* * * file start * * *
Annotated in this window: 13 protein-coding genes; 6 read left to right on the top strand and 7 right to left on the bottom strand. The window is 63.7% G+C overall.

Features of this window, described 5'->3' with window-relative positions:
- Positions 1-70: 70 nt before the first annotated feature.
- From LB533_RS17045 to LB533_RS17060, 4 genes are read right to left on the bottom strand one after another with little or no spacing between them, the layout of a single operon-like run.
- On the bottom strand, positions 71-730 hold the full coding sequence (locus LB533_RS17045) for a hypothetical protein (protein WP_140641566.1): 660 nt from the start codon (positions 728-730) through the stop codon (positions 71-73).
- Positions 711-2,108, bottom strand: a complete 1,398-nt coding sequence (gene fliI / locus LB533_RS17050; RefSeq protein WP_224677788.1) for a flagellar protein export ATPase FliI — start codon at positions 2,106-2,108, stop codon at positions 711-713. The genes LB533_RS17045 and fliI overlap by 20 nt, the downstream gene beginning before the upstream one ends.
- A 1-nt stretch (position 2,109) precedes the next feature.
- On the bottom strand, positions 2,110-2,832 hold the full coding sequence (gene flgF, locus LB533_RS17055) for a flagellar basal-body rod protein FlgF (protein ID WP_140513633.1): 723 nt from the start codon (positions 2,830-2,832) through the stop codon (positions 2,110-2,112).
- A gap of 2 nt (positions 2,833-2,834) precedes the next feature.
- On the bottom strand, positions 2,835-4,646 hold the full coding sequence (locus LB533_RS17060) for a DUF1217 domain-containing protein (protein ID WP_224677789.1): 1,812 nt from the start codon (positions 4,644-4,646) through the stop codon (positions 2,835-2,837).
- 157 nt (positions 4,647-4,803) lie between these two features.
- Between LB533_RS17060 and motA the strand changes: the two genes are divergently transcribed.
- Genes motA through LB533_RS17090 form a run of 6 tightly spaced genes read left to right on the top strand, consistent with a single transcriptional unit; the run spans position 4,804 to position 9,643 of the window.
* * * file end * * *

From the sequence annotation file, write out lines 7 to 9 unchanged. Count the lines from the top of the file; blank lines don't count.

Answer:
- A 1-nt stretch (position 2,109) precedes the next feature.
- On the bottom strand, positions 2,110-2,832 hold the full coding sequence (gene flgF, locus LB533_RS17055) for a flagellar basal-body rod protein FlgF (protein ID WP_140513633.1): 723 nt from the start codon (positions 2,830-2,832) through the stop codon (positions 2,110-2,112).
- A gap of 2 nt (positions 2,833-2,834) precedes the next feature.